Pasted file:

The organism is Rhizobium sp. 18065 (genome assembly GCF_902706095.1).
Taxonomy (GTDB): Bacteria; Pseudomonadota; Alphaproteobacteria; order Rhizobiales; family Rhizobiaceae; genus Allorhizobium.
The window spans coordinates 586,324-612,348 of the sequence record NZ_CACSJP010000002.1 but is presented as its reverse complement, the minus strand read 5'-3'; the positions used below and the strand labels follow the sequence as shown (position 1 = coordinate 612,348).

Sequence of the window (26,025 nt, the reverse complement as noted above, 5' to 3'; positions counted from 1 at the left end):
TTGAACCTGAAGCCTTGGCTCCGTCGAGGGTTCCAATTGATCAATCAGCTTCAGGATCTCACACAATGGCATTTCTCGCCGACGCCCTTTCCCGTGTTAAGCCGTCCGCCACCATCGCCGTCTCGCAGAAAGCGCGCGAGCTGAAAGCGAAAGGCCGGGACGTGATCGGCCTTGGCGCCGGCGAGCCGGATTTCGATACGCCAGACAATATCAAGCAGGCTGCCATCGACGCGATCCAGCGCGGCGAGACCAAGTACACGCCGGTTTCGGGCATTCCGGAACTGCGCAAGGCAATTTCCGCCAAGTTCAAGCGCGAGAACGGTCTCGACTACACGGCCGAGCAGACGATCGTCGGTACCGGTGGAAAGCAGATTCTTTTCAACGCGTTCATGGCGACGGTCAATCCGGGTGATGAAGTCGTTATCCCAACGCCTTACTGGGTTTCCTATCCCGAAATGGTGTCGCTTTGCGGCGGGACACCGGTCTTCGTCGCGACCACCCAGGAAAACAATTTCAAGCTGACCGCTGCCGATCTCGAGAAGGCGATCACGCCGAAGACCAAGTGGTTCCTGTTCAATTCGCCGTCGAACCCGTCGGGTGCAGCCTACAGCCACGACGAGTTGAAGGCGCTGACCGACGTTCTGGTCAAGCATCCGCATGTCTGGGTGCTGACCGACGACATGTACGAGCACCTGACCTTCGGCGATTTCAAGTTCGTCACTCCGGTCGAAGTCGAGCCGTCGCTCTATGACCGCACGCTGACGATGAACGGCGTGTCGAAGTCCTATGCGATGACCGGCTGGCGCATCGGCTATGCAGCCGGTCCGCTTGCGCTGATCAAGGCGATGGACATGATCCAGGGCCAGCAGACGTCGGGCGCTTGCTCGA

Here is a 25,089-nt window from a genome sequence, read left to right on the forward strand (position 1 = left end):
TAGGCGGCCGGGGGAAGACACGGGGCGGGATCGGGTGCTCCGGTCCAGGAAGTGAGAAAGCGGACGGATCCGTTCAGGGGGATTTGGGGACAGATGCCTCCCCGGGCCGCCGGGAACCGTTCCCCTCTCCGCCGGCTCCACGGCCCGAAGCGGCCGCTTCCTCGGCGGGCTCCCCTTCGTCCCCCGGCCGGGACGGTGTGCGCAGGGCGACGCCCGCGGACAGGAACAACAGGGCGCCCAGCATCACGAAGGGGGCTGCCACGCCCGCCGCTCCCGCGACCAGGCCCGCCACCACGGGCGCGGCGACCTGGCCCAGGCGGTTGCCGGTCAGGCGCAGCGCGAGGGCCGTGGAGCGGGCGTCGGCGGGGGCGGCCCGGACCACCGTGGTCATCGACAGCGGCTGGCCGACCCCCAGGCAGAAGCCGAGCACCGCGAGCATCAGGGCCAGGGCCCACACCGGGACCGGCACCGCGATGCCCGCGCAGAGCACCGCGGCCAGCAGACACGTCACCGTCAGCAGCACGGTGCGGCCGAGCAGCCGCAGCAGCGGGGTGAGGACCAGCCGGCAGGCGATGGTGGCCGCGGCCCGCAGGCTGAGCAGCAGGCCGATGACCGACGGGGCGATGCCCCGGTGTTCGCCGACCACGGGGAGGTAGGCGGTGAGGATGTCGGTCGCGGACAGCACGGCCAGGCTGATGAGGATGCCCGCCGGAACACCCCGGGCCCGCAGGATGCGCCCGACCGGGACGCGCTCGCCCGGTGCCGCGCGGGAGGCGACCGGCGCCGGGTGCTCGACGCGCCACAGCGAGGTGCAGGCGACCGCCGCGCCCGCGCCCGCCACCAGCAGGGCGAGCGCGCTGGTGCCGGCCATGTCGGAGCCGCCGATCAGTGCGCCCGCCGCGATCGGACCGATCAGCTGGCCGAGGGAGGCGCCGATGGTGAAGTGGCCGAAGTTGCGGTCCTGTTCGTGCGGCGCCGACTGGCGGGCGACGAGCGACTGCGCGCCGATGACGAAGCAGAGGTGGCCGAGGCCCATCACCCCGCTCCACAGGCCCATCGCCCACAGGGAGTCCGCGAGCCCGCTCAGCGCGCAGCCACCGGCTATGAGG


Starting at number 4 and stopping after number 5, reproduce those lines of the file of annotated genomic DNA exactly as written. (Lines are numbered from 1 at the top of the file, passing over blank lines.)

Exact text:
Sequence of the window (26,025 nt, the reverse complement as noted above, 5' to 3'; positions counted from 1 at the left end):
TTGAACCTGAAGCCTTGGCTCCGTCGAGGGTTCCAATTGATCAATCAGCTTCAGGATCTCACACAATGGCATTTCTCGCCGACGCCCTTTCCCGTGTTAAGCCGTCCGCCACCATCGCCGTCTCGCAGAAAGCGCGCGAGCTGAAAGCGAAAGGCCGGGACGTGATCGGCCTTGGCGCCGGCGAGCCGGATTTCGATACGCCAGACAATATCAAGCAGGCTGCCATCGACGCGATCCAGCGCGGCGAGACCAAGTACACGCCGGTTTCGGGCATTCCGGAACTGCGCAAGGCAATTTCCGCCAAGTTCAAGCGCGAGAACGGTCTCGACTACACGGCCGAGCAGACGATCGTCGGTACCGGTGGAAAGCAGATTCTTTTCAACGCGTTCATGGCGACGGTCAATCCGGGTGATGAAGTCGTTATCCCAACGCCTTACTGGGTTTCCTATCCCGAAATGGTGTCGCTTTGCGGCGGGACACCGGTCTTCGTCGCGACCACCCAGGAAAACAATTTCAAGCTGACCGCTGCCGATCTCGAGAAGGCGATCACGCCGAAGACCAAGTGGTTCCTGTTCAATTCGCCGTCGAACCCGTCGGGTGCAGCCTACAGCCACGACGAGTTGAAGGCGCTGACCGACGTTCTGGTCAAGCATCCGCATGTCTGGGTGCTGACCGACGACATGTACGAGCACCTGACCTTCGGCGATTTCAAGTTCGTCACTCCGGTCGAAGTCGAGCCGTCGCTCTATGACCGCACGCTGACGATGAACGGCGTGTCGAAGTCCTATGCGATGACCGGCTGGCGCATCGGCTATGCAGCCGGTCCGCTTGCGCTGATCAAGGCGATGGACATGATCCAGGGCCAGCAGACGTCGGGCGCTTGCTCGA